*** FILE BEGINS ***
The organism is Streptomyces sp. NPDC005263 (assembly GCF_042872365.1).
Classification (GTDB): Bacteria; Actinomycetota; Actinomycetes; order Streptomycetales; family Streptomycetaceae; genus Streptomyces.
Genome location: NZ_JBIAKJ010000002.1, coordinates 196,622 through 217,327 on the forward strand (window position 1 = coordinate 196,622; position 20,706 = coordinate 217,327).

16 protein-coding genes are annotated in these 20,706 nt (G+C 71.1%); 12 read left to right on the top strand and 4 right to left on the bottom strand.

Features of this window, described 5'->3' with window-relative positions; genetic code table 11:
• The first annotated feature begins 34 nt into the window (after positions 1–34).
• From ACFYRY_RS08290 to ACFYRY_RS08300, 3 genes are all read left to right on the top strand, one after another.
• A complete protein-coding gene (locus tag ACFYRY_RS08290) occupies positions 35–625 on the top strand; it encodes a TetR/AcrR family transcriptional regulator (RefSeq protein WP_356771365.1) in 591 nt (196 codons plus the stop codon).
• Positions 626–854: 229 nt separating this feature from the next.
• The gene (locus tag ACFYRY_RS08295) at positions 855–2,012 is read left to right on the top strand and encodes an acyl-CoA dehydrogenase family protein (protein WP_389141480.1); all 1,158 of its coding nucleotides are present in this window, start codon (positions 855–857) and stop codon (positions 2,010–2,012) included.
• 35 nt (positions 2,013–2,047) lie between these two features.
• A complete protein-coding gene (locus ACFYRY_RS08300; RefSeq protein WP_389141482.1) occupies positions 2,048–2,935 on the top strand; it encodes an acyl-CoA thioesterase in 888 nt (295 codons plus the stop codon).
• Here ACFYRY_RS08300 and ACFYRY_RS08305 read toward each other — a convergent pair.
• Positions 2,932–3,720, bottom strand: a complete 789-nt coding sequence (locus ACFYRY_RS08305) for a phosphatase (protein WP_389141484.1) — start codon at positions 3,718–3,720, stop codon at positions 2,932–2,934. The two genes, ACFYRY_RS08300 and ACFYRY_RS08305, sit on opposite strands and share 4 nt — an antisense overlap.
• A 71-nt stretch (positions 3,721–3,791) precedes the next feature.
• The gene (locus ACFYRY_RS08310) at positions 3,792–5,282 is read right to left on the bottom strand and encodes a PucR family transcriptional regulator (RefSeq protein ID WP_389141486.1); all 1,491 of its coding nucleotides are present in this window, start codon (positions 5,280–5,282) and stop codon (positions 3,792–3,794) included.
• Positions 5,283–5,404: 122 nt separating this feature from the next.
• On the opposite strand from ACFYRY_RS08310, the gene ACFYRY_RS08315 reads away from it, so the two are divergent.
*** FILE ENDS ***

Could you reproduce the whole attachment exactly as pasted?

The organism is Streptomyces sp. NPDC005263 (assembly GCF_042872365.1).
Classification (GTDB): Bacteria; Actinomycetota; Actinomycetes; order Streptomycetales; family Streptomycetaceae; genus Streptomyces.
Genome location: NZ_JBIAKJ010000002.1, coordinates 196,622 through 217,327 on the forward strand (window position 1 = coordinate 196,622; position 20,706 = coordinate 217,327).

16 protein-coding genes are annotated in these 20,706 nt (G+C 71.1%); 12 read left to right on the top strand and 4 right to left on the bottom strand.

Features of this window, described 5'->3' with window-relative positions; genetic code table 11:
• The first annotated feature begins 34 nt into the window (after positions 1–34).
• From ACFYRY_RS08290 to ACFYRY_RS08300, 3 genes are all read left to right on the top strand, one after another.
• A complete protein-coding gene (locus tag ACFYRY_RS08290) occupies positions 35–625 on the top strand; it encodes a TetR/AcrR family transcriptional regulator (RefSeq protein WP_356771365.1) in 591 nt (196 codons plus the stop codon).
• Positions 626–854: 229 nt separating this feature from the next.
• The gene (locus tag ACFYRY_RS08295) at positions 855–2,012 is read left to right on the top strand and encodes an acyl-CoA dehydrogenase family protein (protein WP_389141480.1); all 1,158 of its coding nucleotides are present in this window, start codon (positions 855–857) and stop codon (positions 2,010–2,012) included.
• 35 nt (positions 2,013–2,047) lie between these two features.
• A complete protein-coding gene (locus ACFYRY_RS08300; RefSeq protein WP_389141482.1) occupies positions 2,048–2,935 on the top strand; it encodes an acyl-CoA thioesterase in 888 nt (295 codons plus the stop codon).
• Here ACFYRY_RS08300 and ACFYRY_RS08305 read toward each other — a convergent pair.
• Positions 2,932–3,720, bottom strand: a complete 789-nt coding sequence (locus ACFYRY_RS08305) for a phosphatase (protein WP_389141484.1) — start codon at positions 3,718–3,720, stop codon at positions 2,932–2,934. The two genes, ACFYRY_RS08300 and ACFYRY_RS08305, sit on opposite strands and share 4 nt — an antisense overlap.
• A 71-nt stretch (positions 3,721–3,791) precedes the next feature.
• The gene (locus ACFYRY_RS08310) at positions 3,792–5,282 is read right to left on the bottom strand and encodes a PucR family transcriptional regulator (RefSeq protein ID WP_389141486.1); all 1,491 of its coding nucleotides are present in this window, start codon (positions 5,280–5,282) and stop codon (positions 3,792–3,794) included.
• Positions 5,283–5,404: 122 nt separating this feature from the next.
• On the opposite strand from ACFYRY_RS08310, the gene ACFYRY_RS08315 reads away from it, so the two are divergent.